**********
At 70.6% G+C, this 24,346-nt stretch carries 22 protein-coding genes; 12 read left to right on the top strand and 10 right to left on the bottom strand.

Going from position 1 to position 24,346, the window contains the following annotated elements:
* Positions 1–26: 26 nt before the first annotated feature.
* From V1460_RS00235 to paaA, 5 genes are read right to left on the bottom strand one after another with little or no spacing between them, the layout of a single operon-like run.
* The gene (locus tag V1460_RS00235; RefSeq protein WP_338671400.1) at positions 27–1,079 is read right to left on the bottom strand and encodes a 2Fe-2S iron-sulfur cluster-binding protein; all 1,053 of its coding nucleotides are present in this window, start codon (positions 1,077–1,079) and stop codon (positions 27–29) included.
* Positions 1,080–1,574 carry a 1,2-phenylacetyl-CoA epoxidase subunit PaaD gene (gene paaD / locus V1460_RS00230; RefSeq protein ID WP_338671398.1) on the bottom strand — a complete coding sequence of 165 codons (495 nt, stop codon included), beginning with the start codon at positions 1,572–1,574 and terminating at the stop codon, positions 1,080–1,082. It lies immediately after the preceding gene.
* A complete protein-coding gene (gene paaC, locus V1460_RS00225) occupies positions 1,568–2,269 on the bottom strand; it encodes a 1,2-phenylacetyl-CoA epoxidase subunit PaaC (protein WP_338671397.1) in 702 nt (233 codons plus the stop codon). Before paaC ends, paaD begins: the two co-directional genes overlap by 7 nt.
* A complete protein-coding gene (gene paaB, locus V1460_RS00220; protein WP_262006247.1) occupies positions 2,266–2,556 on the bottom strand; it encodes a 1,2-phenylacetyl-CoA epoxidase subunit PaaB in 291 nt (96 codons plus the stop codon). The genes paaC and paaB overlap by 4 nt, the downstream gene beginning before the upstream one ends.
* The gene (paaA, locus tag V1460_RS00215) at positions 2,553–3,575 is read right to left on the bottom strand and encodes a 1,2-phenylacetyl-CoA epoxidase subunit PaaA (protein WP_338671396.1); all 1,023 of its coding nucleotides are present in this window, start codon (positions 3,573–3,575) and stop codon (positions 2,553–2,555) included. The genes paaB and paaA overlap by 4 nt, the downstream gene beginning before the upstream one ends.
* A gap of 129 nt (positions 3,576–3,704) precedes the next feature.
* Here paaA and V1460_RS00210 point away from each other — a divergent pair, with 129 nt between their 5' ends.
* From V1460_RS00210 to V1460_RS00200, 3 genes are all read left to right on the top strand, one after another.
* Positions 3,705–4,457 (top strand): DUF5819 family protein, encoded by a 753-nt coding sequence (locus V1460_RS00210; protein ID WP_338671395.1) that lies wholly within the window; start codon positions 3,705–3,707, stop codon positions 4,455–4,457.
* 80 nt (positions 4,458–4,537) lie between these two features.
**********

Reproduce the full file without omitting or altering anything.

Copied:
At 70.6% G+C, this 24,346-nt stretch carries 22 protein-coding genes; 12 read left to right on the top strand and 10 right to left on the bottom strand.

Going from position 1 to position 24,346, the window contains the following annotated elements:
* Positions 1–26: 26 nt before the first annotated feature.
* From V1460_RS00235 to paaA, 5 genes are read right to left on the bottom strand one after another with little or no spacing between them, the layout of a single operon-like run.
* The gene (locus tag V1460_RS00235; RefSeq protein WP_338671400.1) at positions 27–1,079 is read right to left on the bottom strand and encodes a 2Fe-2S iron-sulfur cluster-binding protein; all 1,053 of its coding nucleotides are present in this window, start codon (positions 1,077–1,079) and stop codon (positions 27–29) included.
* Positions 1,080–1,574 carry a 1,2-phenylacetyl-CoA epoxidase subunit PaaD gene (gene paaD / locus V1460_RS00230; RefSeq protein ID WP_338671398.1) on the bottom strand — a complete coding sequence of 165 codons (495 nt, stop codon included), beginning with the start codon at positions 1,572–1,574 and terminating at the stop codon, positions 1,080–1,082. It lies immediately after the preceding gene.
* A complete protein-coding gene (gene paaC, locus V1460_RS00225) occupies positions 1,568–2,269 on the bottom strand; it encodes a 1,2-phenylacetyl-CoA epoxidase subunit PaaC (protein WP_338671397.1) in 702 nt (233 codons plus the stop codon). Before paaC ends, paaD begins: the two co-directional genes overlap by 7 nt.
* A complete protein-coding gene (gene paaB, locus V1460_RS00220; protein WP_262006247.1) occupies positions 2,266–2,556 on the bottom strand; it encodes a 1,2-phenylacetyl-CoA epoxidase subunit PaaB in 291 nt (96 codons plus the stop codon). The genes paaC and paaB overlap by 4 nt, the downstream gene beginning before the upstream one ends.
* The gene (paaA, locus tag V1460_RS00215) at positions 2,553–3,575 is read right to left on the bottom strand and encodes a 1,2-phenylacetyl-CoA epoxidase subunit PaaA (protein WP_338671396.1); all 1,023 of its coding nucleotides are present in this window, start codon (positions 3,573–3,575) and stop codon (positions 2,553–2,555) included. The genes paaB and paaA overlap by 4 nt, the downstream gene beginning before the upstream one ends.
* A gap of 129 nt (positions 3,576–3,704) precedes the next feature.
* Here paaA and V1460_RS00210 point away from each other — a divergent pair, with 129 nt between their 5' ends.
* From V1460_RS00210 to V1460_RS00200, 3 genes are all read left to right on the top strand, one after another.
* Positions 3,705–4,457 (top strand): DUF5819 family protein, encoded by a 753-nt coding sequence (locus V1460_RS00210; protein ID WP_338671395.1) that lies wholly within the window; start codon positions 3,705–3,707, stop codon positions 4,455–4,457.
* 80 nt (positions 4,458–4,537) lie between these two features.